Availability of items of trade from the east African coast and foreigner countries. For example, ivory, slaves, cotton and porcelain.
The high demand for trade items from the coast by consumers from the outside world was also a promoting factor. This was caused by the uneven distribution of resources. Foreign items were also on demand at the coat.
The existence of enterprising merchants in both the foreign lands and the east African coast led to promotion of trade links. The Akamba, Mijikenda, nyamwezi and Swahili middlemen for example played a pivoted role in the trade.
The existence of local trade among Africans which acted as a base upon which the Indian Ocean trade was developed.
The accessibility of the east African coast by sea. This enabled the foreigner traders to reach the region across the Indian Ocean.
The existence of the monsoon winds facilitated the movement of the vessels which made it possible for the traders to travel to and from the coasty.
The existence of peace and political stability at the east African coast created a conducive atmosphere for business transactions. Where there was need, the traders were given security by the sultan of Zanzibar.
The existence of natural harbours along the coast ensured safe docking of the trade vessels for fueling and off-loading.
The advancement in the ship building technology in Europe gave great advantage to the traders. This made water transport reliable and regular.
The existence o the Indian Banyans (money lenders) who gave credit facilities enabled many more people to join the trade.
Impacts of the trade on the peoples of east Africa
The trade led to intermarriage between Muslim traders with the local Bantu communities giving rise to the Swahili people with a distinct culture.
There was emergence of Kiswahili as a new language of the coastal people. The language is a mixture of Bantu and Arabic languages.
The trade led to the spread of the Islamic culture along the coastal region. Stone buildings were constructed, new dressing styles arose (women began to wear buibui while men wore kanzus), new eating habits also evolved.
The Islamic law, sharia was also introduced.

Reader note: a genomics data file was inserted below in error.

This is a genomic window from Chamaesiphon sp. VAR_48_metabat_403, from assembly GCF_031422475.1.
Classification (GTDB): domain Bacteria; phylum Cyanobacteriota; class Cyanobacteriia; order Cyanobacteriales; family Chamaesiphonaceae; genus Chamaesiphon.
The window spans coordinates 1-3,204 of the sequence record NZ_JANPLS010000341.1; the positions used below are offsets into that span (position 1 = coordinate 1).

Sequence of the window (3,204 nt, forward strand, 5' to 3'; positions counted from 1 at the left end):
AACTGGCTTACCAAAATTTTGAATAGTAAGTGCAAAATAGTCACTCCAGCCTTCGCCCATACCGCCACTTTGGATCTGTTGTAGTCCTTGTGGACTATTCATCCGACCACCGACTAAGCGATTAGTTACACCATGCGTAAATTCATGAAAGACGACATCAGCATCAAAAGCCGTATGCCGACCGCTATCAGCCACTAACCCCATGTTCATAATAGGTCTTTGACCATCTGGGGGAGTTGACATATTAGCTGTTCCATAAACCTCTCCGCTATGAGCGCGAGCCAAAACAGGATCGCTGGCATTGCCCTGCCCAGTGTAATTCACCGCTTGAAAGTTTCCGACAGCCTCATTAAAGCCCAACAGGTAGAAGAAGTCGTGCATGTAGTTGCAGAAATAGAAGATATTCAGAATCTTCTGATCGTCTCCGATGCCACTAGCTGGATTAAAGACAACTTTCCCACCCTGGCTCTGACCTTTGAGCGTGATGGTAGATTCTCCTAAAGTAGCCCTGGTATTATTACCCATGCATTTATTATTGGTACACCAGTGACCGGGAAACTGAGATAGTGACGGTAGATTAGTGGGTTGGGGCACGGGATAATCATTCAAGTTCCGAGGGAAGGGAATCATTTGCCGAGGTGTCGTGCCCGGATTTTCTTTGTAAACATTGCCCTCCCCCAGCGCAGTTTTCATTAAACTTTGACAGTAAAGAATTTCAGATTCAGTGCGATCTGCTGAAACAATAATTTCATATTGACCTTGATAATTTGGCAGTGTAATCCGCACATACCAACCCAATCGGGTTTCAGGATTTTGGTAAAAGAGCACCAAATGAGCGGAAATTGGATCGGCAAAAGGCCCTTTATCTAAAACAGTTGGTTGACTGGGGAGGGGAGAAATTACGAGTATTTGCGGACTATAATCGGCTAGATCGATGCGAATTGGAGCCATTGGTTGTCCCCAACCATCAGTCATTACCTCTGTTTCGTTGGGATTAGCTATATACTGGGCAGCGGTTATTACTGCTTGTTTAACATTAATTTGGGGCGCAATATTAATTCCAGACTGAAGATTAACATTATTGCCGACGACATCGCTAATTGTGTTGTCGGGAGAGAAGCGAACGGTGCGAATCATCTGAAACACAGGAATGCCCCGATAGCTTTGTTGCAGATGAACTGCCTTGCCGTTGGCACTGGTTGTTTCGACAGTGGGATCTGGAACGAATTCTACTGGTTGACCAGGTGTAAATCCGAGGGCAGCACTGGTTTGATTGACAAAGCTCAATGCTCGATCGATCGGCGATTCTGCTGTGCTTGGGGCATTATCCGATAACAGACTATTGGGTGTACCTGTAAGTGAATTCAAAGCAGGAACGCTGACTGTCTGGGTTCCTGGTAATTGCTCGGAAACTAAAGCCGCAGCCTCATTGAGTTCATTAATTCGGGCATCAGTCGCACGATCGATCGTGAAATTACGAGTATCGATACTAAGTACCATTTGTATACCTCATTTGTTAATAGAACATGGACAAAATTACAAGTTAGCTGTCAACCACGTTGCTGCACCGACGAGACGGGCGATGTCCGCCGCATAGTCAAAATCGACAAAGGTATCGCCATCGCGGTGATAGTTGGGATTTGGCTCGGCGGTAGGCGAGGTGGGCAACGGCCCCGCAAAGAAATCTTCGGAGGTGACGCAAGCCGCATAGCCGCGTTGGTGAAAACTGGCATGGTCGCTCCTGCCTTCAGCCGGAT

Many Africans were converted to Islam. However the religion did not spread beyond the coastal region prior to the 19th c.
New crops were introduced along the coast. For example, rice, wheat, millet, cloves, vegetables and fruits such as bananas and oranges. Cloth, cowrie shells and spices were also introduced.
Profits derived from the trade were used to develop towns like Pemba, Mombasa, Lamu, Zanzibar and Kilwa.
The trade led to the rise of a class of rich merchants exhibiting a high standard of living. African merchants who rose to prominence included chief Kivoi among the Akamba, Ngonyo of the Giriama, Mwakikonga of the Digo, Nyungu ya mawe, Mirambo and Msiri of the Nyamwezi.
There was decline of the local industries like weaving and iron working which were affected by the influx of foreign goods like cloth fro India and iron tools from Asia and Europe.
There was destruction of wildlife, especially elephant and rhinoceros due to the increased demand for ivory.
The increased demand for slaves promoted warfare among the communities as many people were captured during slave raids. It also created fear while others lost their life during the warfare.
Slave trade also disrupted African economies as able bodied men were captured leaving behind the aged, weak, and children who made little contribution. Many even died of starvation since they could not participate in food production.
African population in the hinterland greatly reduced as many were sold into slavery.
Money (currency) was introduced as a means of exchange to replace the barter system of trade.
East African coast was exposed to the outside world through trade. This paved way for European imperialism later on.
Trade routes led to the establishment of trade caravan routes which later were upgraded to roads by the colonialists.